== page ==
• The ramps are eating into that solid rod across the back, eventually I'd have to do something with them.
  • I'd like to be able to open that up so if I'm having something loaded by fork truck, they can dump two skids on the back there, or whatever. As it is, they can load a skid in front of the fenders, but that's it.

Bryan

Last edited by Oxjockey; 01-22-2003 at 05:52 PM.
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Old 01-22-2003, 05:51 PM   #5 (permalink)
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Originally posted by tsm1mt
I'd go side-to-side, I think.

You could also go fore/aft, just make sure you move 'em far enough forward from the end of the deck that you don't hurt your departure angle (laugh, but departure angle on your trailer can be important!).
The only thing I don't want with the side to side mount is having to make a nice HD ramp and then carry it around to the side to put it away. I think if you can just mount it fore/aft you can just pick up the rod end, drop it into the slided, then pick up the other end and push...covering your ears because it'll cause quite a racket!

I agree with your mounting ideas, that would retain the flexibility I want for different width vehicles, also help with angularity/different mounting surfaces.

Bryan
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Old 01-22-2003, 09:40 PM   #6 (permalink)
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Your flip up ramps now have stands that support the rear of the trailer while loading/ unloading. This is to take the strain off the back of the trailer. Just something to consider. This was designed into the rating of the trailer.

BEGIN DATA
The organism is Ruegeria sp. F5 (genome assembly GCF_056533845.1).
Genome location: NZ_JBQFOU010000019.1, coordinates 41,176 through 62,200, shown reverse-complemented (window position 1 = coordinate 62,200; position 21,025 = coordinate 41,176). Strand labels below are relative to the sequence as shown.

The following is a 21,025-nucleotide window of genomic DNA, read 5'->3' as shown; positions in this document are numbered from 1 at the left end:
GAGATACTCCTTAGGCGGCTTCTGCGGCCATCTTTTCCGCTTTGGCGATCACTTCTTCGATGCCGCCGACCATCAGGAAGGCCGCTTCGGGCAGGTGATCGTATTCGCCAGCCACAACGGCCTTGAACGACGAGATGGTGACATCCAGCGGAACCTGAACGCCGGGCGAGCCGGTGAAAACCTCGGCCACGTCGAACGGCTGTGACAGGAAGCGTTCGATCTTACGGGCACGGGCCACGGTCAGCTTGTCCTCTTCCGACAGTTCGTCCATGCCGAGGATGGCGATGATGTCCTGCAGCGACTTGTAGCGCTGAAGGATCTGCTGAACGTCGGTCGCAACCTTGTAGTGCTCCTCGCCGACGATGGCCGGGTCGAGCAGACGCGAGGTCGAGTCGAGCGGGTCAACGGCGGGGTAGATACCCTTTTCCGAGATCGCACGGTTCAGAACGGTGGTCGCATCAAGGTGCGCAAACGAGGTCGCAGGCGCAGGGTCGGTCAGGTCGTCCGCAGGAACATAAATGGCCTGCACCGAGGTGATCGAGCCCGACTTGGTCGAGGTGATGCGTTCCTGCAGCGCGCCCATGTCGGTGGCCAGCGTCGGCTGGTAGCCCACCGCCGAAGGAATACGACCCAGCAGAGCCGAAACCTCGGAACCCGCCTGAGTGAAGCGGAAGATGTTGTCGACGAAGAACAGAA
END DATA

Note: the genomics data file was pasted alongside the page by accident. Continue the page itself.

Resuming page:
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Old 01-23-2003, 05:45 AM   #7 (permalink)
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Originally posted by 70~K5
Your flip up ramps now have stands that support the rear of the trailer while loading/ unloading. This is to take the strain off the back of the trailer. Just something to consider. This was designed into the rating of the trailer.
I thought about building them into the slide in ones. What I don't like about those is they can tear up the surface they're on when I'm loading.

Many people have ramps without the little stands - even with them I had the jack off the ground while I was loading the WJ.

And I don't see how that has anything to do with the rating of the trailer.

Bryan
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Old 01-23-2003, 07:40 AM   #8 (permalink)
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One other drawback to side-loaded ramps is that I've had to move the truck/trailer to get them out when parked next to something else. One thing I would do is make them both load from the same side (if you must side-load), mine is this way, and allows me to only have to use one lock on the ramps. I've seen lots of trailers with one on each side, that require two locks to secure the ramps.

Pete
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Old 01-23-2003, 08:06 AM   #9 (permalink)
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One other drawback to side-loaded ramps is that I've had to move the truck/trailer to get them out when parked next to something else.
That's a good point.
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Old 01-23-2003, 08:50 AM   #10 (permalink)
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Quote:
Originally posted by Oxjockey


I thought about building them into the slide in ones. What I don't like about those is they can tear up the surface they're on when I'm loading.